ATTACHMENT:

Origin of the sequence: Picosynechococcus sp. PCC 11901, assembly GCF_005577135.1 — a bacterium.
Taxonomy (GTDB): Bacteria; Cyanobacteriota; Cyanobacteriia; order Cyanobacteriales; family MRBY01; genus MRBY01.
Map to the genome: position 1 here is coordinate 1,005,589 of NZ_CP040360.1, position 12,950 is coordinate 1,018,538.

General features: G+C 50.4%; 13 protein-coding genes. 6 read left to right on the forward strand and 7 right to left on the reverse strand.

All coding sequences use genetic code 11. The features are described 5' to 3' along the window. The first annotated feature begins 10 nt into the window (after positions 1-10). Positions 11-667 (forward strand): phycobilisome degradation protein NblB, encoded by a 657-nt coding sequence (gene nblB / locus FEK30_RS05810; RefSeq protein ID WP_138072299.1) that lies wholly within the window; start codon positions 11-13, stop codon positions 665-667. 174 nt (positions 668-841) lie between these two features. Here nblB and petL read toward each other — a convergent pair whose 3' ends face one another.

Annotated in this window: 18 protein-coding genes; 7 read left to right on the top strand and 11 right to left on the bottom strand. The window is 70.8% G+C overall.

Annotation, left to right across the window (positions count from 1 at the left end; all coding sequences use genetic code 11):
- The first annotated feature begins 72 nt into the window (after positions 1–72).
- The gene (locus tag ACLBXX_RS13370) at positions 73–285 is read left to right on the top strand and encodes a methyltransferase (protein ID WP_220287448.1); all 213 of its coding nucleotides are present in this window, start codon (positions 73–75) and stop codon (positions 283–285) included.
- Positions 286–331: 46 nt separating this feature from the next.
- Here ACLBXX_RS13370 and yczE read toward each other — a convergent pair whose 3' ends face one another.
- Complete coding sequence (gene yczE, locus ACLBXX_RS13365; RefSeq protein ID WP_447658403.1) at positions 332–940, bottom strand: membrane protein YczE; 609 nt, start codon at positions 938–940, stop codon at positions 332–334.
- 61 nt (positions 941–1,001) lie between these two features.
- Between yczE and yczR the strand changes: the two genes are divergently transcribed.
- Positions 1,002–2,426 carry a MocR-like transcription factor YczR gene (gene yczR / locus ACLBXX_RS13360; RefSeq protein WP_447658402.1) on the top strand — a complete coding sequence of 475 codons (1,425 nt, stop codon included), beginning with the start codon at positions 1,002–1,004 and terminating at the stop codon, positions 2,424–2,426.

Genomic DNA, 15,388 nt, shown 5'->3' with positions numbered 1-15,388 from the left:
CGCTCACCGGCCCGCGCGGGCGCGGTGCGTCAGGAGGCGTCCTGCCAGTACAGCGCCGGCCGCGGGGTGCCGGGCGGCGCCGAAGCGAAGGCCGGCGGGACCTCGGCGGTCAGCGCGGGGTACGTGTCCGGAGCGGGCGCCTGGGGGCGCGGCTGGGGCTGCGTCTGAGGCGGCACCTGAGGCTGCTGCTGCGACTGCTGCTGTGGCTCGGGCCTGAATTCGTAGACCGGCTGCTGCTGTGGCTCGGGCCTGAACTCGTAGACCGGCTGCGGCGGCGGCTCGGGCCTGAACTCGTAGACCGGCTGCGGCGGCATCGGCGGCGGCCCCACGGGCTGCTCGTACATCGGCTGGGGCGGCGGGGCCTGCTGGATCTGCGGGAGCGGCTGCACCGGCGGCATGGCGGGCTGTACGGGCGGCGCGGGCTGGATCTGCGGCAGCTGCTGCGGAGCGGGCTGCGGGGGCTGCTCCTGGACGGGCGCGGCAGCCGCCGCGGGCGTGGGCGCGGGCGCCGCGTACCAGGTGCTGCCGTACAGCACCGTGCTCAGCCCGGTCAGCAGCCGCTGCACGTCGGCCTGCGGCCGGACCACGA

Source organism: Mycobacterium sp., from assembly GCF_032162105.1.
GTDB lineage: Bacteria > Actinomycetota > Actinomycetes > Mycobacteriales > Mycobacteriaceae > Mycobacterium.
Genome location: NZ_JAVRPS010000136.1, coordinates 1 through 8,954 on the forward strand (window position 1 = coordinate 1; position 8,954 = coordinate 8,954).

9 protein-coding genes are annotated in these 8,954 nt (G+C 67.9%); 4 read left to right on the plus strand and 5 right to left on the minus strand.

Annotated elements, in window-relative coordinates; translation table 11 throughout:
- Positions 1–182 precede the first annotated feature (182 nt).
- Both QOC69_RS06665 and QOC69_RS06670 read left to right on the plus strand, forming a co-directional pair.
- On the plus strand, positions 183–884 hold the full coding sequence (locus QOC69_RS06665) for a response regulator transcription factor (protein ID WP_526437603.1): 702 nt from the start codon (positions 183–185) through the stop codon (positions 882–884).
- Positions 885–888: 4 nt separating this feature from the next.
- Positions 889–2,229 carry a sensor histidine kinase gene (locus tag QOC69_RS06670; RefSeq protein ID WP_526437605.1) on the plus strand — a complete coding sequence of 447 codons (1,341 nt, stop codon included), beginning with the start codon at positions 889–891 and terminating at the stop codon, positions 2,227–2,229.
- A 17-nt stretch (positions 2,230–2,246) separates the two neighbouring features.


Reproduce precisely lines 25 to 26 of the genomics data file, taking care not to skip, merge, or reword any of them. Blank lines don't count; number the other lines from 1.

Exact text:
- On the plus strand, positions 183–884 hold the full coding sequence (locus QOC69_RS06665) for a response regulator transcription factor (protein ID WP_526437603.1): 702 nt from the start codon (positions 183–185) through the stop codon (positions 882–884).
- Positions 885–888: 4 nt separating this feature from the next.